* * * * * *


We have the impression that there is a certain air of unreality about this case. The FCC (one way or another) will undoubtedly permit AT & T to compete effectively against its competitors in the large user market (if that is what is really involved here). But we are obliged to insist that it do so by turning square corners of administrative law. We accordingly reverse and remand for proceedings not inconsistent with this opinion.


The Computer II rules require common carriers to make their service offerings compatible with customer-premises equipment (CPE) sold by other companies


They can also use this superior information to enhance their ability to market their integrated offerings


We note that Congress recently has expressed concern about the FCC's practice of effectively insulating from review decisions that tariffs are lawful. Such concerns prompted Congress to add subparagraph (a)(2)(C) to Section 204 of the Communications Act, which provides that "[a]ny order concluding a hearing under this section shall be a final order and may be appealed under section 402(a) of the title," 47 U.S.C. Sec. 204(a)(2)(C). See generally Statement of Sen. Inouye, reprinted at 1988 U.S.CODE CONG. & ADMIN.NEWS 4103, 4111, 4111-12. While this language does not necessarily dictate that all findings within an order are subject to review, it certainly manifests a congressional intent that review of FCC tariff rulings be expedited and that petitioners not be required "to hurdle an unreasonable number of regulatory barriers prior to obtaining judicial review." Statement of Sen. Inouye, reprinted at 1988 U.S.CODE CONG. & ADMIN.NEWS at 4112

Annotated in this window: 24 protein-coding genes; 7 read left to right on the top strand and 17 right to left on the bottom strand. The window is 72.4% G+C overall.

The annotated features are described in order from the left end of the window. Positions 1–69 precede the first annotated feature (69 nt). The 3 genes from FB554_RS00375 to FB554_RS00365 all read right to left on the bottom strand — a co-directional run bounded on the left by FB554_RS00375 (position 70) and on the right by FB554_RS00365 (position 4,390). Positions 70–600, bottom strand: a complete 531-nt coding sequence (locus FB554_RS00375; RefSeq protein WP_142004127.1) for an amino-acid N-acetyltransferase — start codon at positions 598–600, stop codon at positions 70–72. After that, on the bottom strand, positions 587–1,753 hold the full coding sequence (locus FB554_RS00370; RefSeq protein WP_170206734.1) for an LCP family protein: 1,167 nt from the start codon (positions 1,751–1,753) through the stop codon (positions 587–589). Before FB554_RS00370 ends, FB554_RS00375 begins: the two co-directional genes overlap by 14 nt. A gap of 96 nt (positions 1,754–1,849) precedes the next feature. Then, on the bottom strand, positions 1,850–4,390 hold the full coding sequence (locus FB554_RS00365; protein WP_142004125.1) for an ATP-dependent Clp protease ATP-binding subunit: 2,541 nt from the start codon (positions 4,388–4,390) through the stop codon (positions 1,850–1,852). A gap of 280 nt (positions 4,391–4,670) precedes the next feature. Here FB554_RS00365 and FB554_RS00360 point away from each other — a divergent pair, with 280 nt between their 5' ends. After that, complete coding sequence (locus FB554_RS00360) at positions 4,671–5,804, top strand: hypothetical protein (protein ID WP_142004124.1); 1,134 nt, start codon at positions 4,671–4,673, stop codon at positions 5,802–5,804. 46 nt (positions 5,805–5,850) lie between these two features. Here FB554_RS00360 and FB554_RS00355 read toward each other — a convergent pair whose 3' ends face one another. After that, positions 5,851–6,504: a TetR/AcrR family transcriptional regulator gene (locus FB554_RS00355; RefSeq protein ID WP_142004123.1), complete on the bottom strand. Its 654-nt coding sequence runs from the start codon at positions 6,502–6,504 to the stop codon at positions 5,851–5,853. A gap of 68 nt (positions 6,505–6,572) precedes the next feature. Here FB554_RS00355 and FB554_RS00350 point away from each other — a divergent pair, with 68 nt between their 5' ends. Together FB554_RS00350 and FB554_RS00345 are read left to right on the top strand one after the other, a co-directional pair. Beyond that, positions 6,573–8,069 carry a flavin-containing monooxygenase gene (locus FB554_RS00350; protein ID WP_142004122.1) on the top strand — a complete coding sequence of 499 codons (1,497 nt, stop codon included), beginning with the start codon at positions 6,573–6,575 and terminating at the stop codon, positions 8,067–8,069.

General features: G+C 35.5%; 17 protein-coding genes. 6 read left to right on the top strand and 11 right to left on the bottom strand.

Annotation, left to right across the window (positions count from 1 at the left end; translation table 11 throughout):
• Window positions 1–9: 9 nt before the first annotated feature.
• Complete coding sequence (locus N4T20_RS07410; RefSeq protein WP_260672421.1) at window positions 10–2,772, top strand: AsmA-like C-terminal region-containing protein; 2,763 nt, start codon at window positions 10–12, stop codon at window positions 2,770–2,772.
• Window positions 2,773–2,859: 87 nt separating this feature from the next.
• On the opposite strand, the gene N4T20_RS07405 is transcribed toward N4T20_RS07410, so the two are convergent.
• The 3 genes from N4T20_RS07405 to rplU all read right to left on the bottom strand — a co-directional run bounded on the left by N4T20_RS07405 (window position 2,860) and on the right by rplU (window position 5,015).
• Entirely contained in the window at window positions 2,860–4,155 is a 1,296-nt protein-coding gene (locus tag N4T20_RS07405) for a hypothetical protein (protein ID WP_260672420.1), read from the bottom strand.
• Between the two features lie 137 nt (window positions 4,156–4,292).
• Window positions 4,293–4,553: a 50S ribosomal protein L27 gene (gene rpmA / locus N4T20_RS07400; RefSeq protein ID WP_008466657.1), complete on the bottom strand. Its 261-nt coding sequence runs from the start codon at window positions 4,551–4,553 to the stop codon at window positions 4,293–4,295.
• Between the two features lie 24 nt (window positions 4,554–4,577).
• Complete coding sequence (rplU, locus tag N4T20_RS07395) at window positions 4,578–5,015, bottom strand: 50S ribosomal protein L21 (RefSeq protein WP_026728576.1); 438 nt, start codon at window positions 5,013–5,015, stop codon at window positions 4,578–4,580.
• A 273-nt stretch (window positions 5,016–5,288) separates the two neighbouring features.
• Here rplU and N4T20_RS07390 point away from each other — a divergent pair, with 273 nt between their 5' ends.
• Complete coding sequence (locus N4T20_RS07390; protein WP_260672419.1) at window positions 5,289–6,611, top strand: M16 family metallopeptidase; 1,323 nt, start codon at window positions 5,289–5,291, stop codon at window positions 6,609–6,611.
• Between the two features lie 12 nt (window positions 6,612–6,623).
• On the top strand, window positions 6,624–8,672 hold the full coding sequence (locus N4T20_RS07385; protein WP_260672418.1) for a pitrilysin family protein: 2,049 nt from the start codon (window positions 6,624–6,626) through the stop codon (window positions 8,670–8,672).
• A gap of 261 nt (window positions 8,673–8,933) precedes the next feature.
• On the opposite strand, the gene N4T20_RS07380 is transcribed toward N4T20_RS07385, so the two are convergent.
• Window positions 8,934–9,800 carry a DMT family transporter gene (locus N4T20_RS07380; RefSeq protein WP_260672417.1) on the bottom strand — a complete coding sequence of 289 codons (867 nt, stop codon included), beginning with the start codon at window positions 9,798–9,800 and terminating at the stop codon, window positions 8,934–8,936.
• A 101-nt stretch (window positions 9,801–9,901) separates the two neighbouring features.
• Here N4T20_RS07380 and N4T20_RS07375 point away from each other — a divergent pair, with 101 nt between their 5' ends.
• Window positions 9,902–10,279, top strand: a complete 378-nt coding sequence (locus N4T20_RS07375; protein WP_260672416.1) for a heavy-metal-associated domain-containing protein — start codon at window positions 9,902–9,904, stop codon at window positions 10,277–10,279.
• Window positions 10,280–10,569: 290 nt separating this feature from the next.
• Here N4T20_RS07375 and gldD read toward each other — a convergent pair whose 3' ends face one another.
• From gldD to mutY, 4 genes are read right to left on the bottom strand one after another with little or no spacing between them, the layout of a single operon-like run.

Implicit in this argument is the belief that the Act allows carriers to do business with non-carriers only through tariffs filed with the FCC and not generated in reference to a particular customer. As IDCMA conceded at argument, Tr. at 29-30, the logical extension of its submission is that all carriers--including non-dominant ones--must file tariffs and that the current FCC policy of requiring only AT & T to do so is illegal, a proposition with which we doubt IDCMA's co-petitioners would agree. In light of this, we find it somewhat odd that Sprint joined IDCMA's brief on this point